0
We're unable to sign you in at this time. Please try again in a few minutes.
Retry
We were able to sign you in, but your subscription(s) could not be found. Please try again in a few minutes.
Retry
There may be a problem with your account. Please contact the AMA Service Center to resolve this issue.
Contact the AMA Service Center:
Telephone: 1 (800) 262-2350 or 1 (312) 670-7827  *   Email: subscriptions@jamanetwork.com
Error Message ......

JAMA Clinical Challenge

Appearance of a Rapidly Expanding Facial Eschar in a Severely Injured Trauma Patient


A, 4 x 4-cm left cheek wound with exposed zygomaticus major muscle. B, Cheek wound after wide local debridement 48 hours after the original procedure. Click on image to view a larger version.

Michael R. Christy, MD
Sachin M. Shridharani, MD
A 21-year-old woman presents to the trauma resuscitation unit via helicopter transport following a motor vehicle crash. She was an unrestrained driver involved in a front-end collision and had a prolonged extrication from the vehicle. At the scene, she was unresponsive and underwent emergency intubation. She sustained multiple severe traumatic injuries including a ruptured spleen requiring abdominal exploration and splenectomy, atlantooccipital dislocation requiring halo placement, bilateral pelvic fractures requiring pelvic binder, and left lower extremity crush injury with multiple open fractures ultimately requiring a left hemipelvectomy. She underwent 38 operative interventions in a 3-week period.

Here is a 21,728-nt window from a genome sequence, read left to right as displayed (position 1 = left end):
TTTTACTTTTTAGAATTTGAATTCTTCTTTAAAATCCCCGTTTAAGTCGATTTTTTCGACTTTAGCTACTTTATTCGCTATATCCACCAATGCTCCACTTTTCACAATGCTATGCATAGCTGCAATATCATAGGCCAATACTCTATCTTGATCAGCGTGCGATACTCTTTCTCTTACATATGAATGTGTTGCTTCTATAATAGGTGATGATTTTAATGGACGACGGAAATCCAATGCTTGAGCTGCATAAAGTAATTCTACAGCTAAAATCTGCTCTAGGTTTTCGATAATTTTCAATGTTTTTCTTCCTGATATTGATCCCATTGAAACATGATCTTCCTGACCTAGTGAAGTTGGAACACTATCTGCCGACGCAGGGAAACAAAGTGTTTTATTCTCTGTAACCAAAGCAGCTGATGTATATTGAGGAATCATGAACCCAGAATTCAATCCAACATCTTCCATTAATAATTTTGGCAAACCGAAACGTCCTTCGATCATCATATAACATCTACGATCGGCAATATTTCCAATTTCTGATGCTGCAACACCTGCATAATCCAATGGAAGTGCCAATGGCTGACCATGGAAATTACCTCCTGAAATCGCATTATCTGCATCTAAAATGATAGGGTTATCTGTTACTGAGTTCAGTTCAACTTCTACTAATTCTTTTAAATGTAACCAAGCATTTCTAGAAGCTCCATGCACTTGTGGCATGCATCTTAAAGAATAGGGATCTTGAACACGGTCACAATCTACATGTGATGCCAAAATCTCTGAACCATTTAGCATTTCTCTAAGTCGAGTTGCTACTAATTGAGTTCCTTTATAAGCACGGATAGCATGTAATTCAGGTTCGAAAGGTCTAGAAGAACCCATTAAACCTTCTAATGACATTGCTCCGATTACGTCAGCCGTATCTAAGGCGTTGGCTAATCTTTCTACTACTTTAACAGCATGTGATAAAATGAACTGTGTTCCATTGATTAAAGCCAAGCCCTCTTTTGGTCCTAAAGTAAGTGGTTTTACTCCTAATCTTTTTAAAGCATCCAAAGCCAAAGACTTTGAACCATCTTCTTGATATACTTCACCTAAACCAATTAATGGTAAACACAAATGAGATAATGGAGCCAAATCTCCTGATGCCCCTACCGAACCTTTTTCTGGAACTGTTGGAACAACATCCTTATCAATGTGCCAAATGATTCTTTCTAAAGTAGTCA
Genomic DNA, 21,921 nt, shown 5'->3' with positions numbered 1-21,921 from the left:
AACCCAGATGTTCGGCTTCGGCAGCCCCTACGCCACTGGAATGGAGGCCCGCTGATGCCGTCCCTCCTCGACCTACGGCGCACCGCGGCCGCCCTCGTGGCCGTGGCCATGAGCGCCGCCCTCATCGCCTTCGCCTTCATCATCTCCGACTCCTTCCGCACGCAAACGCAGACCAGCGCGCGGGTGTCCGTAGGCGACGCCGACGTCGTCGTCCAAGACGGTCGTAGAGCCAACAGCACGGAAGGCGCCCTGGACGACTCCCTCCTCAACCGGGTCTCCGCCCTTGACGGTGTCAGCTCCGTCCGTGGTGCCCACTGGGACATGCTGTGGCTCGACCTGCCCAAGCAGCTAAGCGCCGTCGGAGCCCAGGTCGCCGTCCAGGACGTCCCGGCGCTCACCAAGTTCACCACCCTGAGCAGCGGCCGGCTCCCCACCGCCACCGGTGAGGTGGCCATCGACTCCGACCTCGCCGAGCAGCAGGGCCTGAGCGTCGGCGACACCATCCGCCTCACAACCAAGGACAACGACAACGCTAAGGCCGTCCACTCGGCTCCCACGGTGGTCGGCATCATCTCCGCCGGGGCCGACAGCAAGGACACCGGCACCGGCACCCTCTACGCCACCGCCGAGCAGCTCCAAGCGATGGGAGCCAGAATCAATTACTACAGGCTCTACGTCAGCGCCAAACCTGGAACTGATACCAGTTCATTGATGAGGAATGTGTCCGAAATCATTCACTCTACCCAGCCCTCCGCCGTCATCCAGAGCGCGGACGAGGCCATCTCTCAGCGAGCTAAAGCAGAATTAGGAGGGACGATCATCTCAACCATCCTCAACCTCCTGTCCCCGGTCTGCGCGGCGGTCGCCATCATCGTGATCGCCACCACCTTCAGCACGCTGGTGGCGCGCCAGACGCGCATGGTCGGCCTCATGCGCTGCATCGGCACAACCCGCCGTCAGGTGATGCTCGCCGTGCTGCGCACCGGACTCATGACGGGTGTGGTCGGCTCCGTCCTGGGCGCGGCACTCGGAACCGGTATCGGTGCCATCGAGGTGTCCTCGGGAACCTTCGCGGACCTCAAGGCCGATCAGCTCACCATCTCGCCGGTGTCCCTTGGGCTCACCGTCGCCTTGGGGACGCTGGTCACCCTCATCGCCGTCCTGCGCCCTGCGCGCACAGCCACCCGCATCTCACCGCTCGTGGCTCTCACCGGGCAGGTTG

The plastic surgery department is consulted 14 days after the initial crash to evaluate a 4 x 4-cm left cheek wound measuring 2.5 cm deep with exposed zygomaticus major muscle ( Figure 1A). In the ensuing 48 hours, the wound rapidly progresses and develops a necrotic eschar ( Figure 1B).

See the full article for an explanation and discussion.

Author Affiliations: Dr Christy ( mchristy{at}umm.edu ) and Dr Shridharani are affiliated with the The R Adams Cowley Shock Trauma Center and Division of Plastic, Reconstructive and Maxillofacial Surgery, University of Maryland, Baltimore.